Evaluators are a bit all over the place when it comes to Barreto’s hit tool but most see it as a plus projection. Marc Hulet at FanGraphs made note of his “strong wrists, forearms and bat speed” and his compact, line drive swing should make for lots of consistent contact going forward. Hulet also says although he is aggressive at the plate his approach is “advanced” for his age. He will chase at times and occasionally loses balance with his narrow stance but excellent hand-eye coordination and natural bat-to-ball ability makes him a weapon at the plate.
His power is developing but is already gap-to-gap with the occasional hard hit ball leaving the park. However this category is where many struggle to tag anything better than an average projection for Barreto due to his size (5’9/174lbs). It’s tough to determine how fully developed Barreto is physically but it’s unlikely he hits a growth spurt in his late teens. Most feel that Barreto’s power will be average but from a premium up-the-middle position that’s a ceiling most teams would be more than okay with.
Most evaluators tend to agree that long-term it’s unlikely Barreto sticks at short but the Blue Jays will give him every opportunity to stay at the game’s most dynamic position. His footwork is questionable and many wonder if his raw speed might play better in center field. His glove is below average at his current position but his general quickness makes McDaniel think, in a self-proclaimed short look, he’s a better fit at second.
Barreto has a very strong arm but according to Jason Parks at Baseball Prospectus his arm is “strong but wild”. His arm strength, combined with his speed, makes center field another possible landing spot in the future. However if he can refine his accuracy and clean up his footwork I think there’s a chance he makes it as a shortstop.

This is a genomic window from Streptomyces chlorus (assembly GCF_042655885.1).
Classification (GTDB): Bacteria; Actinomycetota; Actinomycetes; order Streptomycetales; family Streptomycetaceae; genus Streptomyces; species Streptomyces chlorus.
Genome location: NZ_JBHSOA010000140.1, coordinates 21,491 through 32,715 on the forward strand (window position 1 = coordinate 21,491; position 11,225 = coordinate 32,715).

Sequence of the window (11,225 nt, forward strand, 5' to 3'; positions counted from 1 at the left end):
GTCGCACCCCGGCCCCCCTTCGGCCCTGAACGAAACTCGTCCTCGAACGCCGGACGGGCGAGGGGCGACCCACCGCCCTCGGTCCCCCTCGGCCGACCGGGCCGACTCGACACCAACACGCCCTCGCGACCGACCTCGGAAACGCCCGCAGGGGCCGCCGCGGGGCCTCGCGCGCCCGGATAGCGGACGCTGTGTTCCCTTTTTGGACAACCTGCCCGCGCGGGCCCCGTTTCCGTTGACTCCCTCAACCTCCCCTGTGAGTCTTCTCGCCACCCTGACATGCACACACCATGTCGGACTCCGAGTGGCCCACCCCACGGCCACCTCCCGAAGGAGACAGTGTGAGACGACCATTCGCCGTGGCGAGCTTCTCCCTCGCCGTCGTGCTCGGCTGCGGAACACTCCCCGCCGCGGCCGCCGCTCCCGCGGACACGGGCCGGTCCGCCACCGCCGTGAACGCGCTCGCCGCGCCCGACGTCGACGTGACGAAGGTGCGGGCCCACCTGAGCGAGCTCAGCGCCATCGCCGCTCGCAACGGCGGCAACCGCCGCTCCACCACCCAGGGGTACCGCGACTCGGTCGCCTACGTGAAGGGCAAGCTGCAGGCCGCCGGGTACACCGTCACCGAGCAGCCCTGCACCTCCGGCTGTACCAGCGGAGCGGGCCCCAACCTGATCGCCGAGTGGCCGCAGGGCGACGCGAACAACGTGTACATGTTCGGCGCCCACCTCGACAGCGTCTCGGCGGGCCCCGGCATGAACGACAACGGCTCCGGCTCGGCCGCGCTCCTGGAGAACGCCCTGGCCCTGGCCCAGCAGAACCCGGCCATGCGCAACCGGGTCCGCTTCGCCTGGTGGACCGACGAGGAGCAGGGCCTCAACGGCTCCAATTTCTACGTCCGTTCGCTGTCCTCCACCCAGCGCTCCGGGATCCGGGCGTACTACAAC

Risk, Outlook and ETA
I’ve already gotten into the outlook with Barreto above but basically he looks to have three possible destinations – shortstop, second base or center field. I like to call him a “baseball player”, which I’ve come to realize is my go-to definition for players that I think have well-developed hit tools.
After an extended spring training it’s still unknown where Barreto will land for 2014. My guess is that he’s assigned to Bluefield for a second taste of advanced rookie ball with a late season promotion to Vancouver a possibility. However Alex Anthopoulos told Charlie Caskey he would try to keep Barreto, Dawel Lugo and Richard Urena at different levels so each could play shortstop so maybe Franklin goes to Vancouver when their season opens in June? Honestly I’m not entirely sure how the Jays decide to play this one. I would guess Urena is assigned to the GCL to start but if he plays well he could be forcing a promotion to Bluefield by mid-season, which could lead to Barreto going to the Northwest League if he looks ready (and the Jays are determined to keep them all at short).
The risk for Barreto remains high but probably a bit less so than your average 17-year-old kid with a short-season resume. He’s strong as an ox and fairly developed for a young player, which should serve him well as he continues to move up the ranks. He might end up closer to his floor as a utility infielder than his ceiling as a perennial All-Star but his combination of strength, athleticism and hitting ability could very well make him a Top 100 prospect in the future. Expect to see him in the majors by 2018.